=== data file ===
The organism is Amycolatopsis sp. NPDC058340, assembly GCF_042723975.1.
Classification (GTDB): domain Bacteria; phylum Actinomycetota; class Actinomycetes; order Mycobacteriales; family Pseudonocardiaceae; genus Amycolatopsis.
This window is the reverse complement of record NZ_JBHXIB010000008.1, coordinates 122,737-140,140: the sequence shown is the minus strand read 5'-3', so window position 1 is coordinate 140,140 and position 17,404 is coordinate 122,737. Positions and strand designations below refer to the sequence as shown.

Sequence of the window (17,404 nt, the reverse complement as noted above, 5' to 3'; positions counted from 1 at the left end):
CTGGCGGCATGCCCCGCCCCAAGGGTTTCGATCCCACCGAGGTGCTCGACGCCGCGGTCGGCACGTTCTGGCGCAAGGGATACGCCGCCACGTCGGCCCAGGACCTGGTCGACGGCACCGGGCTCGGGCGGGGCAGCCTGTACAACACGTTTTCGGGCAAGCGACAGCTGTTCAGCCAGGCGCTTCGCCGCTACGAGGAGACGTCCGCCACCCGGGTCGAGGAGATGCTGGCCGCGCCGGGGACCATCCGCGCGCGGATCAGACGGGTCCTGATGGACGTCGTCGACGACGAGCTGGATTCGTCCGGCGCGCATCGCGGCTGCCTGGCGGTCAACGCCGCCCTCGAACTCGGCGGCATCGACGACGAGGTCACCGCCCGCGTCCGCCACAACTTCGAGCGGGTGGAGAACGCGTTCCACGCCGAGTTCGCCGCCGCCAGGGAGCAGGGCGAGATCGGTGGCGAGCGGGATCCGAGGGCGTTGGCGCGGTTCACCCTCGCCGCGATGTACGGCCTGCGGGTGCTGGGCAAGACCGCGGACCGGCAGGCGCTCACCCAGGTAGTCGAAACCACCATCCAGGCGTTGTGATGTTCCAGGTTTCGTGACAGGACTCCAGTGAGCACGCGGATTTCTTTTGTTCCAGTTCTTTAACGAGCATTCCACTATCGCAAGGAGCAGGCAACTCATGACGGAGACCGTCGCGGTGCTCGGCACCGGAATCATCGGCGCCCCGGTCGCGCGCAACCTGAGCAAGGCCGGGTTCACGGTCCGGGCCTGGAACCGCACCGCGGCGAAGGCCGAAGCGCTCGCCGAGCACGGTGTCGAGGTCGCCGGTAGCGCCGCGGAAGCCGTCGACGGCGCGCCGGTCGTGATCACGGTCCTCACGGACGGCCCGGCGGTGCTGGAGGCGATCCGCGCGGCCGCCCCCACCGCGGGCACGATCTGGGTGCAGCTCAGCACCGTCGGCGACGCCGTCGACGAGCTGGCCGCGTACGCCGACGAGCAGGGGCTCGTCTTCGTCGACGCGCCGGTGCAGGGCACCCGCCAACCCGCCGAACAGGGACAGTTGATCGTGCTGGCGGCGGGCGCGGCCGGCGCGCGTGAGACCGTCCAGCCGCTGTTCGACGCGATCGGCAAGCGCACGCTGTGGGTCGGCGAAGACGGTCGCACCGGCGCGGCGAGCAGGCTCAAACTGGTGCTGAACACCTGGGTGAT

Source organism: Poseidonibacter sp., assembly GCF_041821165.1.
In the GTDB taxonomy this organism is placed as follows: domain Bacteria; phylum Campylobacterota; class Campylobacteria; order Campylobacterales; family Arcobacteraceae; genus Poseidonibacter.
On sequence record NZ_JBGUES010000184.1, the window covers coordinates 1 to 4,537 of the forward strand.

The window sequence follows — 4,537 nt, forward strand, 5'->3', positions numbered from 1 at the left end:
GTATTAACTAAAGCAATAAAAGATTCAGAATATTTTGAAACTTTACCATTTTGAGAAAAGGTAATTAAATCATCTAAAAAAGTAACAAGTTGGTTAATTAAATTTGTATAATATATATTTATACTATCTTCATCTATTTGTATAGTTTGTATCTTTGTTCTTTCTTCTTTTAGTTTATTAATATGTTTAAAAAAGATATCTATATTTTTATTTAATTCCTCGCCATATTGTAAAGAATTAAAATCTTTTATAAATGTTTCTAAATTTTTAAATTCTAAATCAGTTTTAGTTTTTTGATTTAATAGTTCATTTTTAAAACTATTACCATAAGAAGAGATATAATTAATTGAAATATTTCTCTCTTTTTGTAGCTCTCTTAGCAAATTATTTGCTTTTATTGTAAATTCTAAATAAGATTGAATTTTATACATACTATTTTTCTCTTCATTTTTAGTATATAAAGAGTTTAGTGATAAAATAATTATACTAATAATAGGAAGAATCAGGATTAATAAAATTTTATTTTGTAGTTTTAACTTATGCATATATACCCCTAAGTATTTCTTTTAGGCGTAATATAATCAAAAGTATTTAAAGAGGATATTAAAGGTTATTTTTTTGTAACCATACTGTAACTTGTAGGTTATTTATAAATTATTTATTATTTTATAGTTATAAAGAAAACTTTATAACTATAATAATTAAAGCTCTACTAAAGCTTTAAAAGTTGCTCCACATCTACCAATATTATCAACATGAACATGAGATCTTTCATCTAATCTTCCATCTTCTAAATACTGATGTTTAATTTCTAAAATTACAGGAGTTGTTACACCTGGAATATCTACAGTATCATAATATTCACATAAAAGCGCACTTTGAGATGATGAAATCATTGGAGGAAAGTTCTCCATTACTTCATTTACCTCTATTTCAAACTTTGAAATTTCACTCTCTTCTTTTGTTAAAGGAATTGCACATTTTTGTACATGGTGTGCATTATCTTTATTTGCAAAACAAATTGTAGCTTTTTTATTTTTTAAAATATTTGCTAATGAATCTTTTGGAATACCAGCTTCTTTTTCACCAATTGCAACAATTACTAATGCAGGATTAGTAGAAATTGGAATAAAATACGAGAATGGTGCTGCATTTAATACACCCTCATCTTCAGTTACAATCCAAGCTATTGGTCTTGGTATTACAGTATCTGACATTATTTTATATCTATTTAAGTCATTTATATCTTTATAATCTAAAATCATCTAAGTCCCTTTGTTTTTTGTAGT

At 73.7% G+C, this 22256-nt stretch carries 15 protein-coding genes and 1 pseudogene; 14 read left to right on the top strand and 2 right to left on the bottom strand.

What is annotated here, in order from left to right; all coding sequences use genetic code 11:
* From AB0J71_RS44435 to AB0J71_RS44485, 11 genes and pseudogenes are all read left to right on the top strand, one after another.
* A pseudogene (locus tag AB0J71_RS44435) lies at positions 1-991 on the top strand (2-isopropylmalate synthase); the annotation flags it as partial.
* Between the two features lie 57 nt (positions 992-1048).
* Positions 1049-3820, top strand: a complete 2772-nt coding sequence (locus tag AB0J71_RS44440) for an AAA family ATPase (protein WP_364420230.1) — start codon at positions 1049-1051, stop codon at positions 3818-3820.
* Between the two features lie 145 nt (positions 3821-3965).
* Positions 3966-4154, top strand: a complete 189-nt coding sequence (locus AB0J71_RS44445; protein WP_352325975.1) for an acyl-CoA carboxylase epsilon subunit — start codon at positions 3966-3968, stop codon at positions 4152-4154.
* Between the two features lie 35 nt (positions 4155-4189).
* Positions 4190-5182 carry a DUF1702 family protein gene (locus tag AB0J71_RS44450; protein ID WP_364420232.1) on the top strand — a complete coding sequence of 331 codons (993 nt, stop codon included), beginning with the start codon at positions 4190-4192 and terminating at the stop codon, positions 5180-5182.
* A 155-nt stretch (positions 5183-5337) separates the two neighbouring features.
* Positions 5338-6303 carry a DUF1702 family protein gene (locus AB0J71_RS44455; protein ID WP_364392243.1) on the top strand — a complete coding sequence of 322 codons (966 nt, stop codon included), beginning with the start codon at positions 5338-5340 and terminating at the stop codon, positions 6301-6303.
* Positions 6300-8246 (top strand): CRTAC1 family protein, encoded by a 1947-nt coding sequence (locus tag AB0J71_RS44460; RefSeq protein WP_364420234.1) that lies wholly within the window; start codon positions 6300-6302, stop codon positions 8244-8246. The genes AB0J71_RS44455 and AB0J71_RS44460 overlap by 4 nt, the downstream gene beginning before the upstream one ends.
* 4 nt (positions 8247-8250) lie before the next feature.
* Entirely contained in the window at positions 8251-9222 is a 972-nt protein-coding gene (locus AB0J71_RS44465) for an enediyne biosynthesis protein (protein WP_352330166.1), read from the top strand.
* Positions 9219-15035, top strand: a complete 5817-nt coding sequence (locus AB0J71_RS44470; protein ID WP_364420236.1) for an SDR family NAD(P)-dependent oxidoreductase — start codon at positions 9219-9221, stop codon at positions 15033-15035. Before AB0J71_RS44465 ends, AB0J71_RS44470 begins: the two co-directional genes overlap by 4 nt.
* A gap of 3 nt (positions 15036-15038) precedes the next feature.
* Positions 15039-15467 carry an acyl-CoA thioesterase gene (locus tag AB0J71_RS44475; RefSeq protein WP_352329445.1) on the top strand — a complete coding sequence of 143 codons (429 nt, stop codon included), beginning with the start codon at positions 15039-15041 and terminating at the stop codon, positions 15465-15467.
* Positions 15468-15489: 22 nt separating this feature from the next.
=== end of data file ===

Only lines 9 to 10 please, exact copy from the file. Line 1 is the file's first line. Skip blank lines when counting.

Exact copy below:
The window sequence follows — 4,537 nt, forward strand, 5'->3', positions numbered from 1 at the left end:
GTATTAACTAAAGCAATAAAAGATTCAGAATATTTTGAAACTTTACCATTTTGAGAAAAGGTAATTAAATCATCTAAAAAAGTAACAAGTTGGTTAATTAAATTTGTATAATATATATTTATACTATCTTCATCTATTTGTATAGTTTGTATCTTTGTTCTTTCTTCTTTTAGTTTATTAATATGTTTAAAAAAGATATCTATATTTTTATTTAATTCCTCGCCATATTGTAAAGAATTAAAATCTTTTATAAATGTTTCTAAATTTTTAAATTCTAAATCAGTTTTAGTTTTTTGATTTAATAGTTCATTTTTAAAACTATTACCATAAGAAGAGATATAATTAATTGAAATATTTCTCTCTTTTTGTAGCTCTCTTAGCAAATTATTTGCTTTTATTGTAAATTCTAAATAAGATTGAATTTTATACATACTATTTTTCTCTTCATTTTTAGTATATAAAGAGTTTAGTGATAAAATAATTATACTAATAATAGGAAGAATCAGGATTAATAAAATTTTATTTTGTAGTTTTAACTTATGCATATATACCCCTAAGTATTTCTTTTAGGCGTAATATAATCAAAAGTATTTAAAGAGGATATTAAAGGTTATTTTTTTGTAACCATACTGTAACTTGTAGGTTATTTATAAATTATTTATTATTTTATAGTTATAAAGAAAACTTTATAACTATAATAATTAAAGCTCTACTAAAGCTTTAAAAGTTGCTCCACATCTACCAATATTATCAACATGAACATGAGATCTTTCATCTAATCTTCCATCTTCTAAATACTGATGTTTAATTTCTAAAATTACAGGAGTTGTTACACCTGGAATATCTACAGTATCATAATATTCACATAAAAGCGCACTTTGAGATGATGAAATCATTGGAGGAAAGTTCTCCATTACTTCATTTACCTCTATTTCAAACTTTGAAATTTCACTCTCTTCTTTTGTTAAAGGAATTGCACATTTTTGTACATGGTGTGCATTATCTTTATTTGCAAAACAAATTGTAGCTTTTTTATTTTTTAAAATATTTGCTAATGAATCTTTTGGAATACCAGCTTCTTTTTCACCAATTGCAACAATTACTAATGCAGGATTAGTAGAAATTGGAATAAAATACGAGAATGGTGCTGCATTTAATACACCCTCATCTTCAGTTACAATCCAAGCTATTGGTCTTGGTATTACAGTATCTGACATTATTTTATATCTATTTAAGTCATTTATATCTTTATAATCTAAAATCATCTAAGTCCCTTTGTTTTTTGTAGT